This NBA offseason has been a prime example of the contract issues that exist in the league. Giving superstar-like money to undeserving players has not only occurred, but it seems to be the norm. Both Roy Hibbert and Brook Lopez got max deals, but neither would come up in a discussion about the top-20 players in the game.
The worst contracts, however, are the overpaid players who shouldn't even have a regular starting role. Teams make players out to be something they aren't yet and throw money that could be better spent elsewhere. Here are the worst signings of the entire offseason and the teams that will regret it down the road.
Landry Fields (Toronto Raptors: 3 years, $20 million)
The Toronto Raptors are trying to be relevant, so they went out and signed former Knicks guard Landry Fields. He's a solid player, and at just 24, he has potential for growth within the franchise.
The problem is that Fields is coming off an awful year. He shot 25.6 percent from beyond the arc and made just 56.2 percent of his free throws. He was better as a rookie in 2010, but neither year makes him seem like a player worth nearly $7 million per season. Fields gets a $20 million contract while only eclipsing the 20-point mark once in 2011.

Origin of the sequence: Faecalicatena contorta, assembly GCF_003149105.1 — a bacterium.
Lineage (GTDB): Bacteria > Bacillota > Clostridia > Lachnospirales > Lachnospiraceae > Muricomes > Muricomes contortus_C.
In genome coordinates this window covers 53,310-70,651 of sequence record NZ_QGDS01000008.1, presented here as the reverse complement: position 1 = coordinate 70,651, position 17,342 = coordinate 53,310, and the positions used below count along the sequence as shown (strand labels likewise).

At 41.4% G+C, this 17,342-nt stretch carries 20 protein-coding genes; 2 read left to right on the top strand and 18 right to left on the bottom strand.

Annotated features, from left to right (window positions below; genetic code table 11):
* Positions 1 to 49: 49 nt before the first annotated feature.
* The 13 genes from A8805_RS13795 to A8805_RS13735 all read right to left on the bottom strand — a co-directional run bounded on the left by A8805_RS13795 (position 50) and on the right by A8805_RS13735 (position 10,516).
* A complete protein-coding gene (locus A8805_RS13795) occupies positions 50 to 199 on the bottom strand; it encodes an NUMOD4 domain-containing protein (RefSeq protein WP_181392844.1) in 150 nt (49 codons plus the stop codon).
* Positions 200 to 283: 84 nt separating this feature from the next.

George Hill (Indiana Pacers: 5 years, $40 million)
Hill started just nine games last season, but the Pacers felt his production off the bench was enough to warrant $8 million per year. It's debatable whether this or the Hibbert deal was their worst money-burning move of the offseason, but at least Hibbert starts regularly.
Hill will likely get the starting nod at the point this season—he has to for that kind of money—yet he has only averaged 2.5 assists per game throughout his career. Indiana may get a solid player in Hill, but money over the next five years will be tight because of moves like this.
Omer Asik (Houston Rockets: 3 years, $25 million)
This move was the most confusing and worst of any signing made this year. A former Bulls standout bench player, Asik coupled great defensive skills with a confused offensive demeanor. The 26-year-old has started just two games in his career and is averaging 2.9 points per game.
The idea that he may have untapped potential as a starter isn't crazy. The crazy part is giving him over $8 million per year to find out. It's not like teams were lining up to give him even $15 or $20 million. It was a bad move that the Rockets already regret.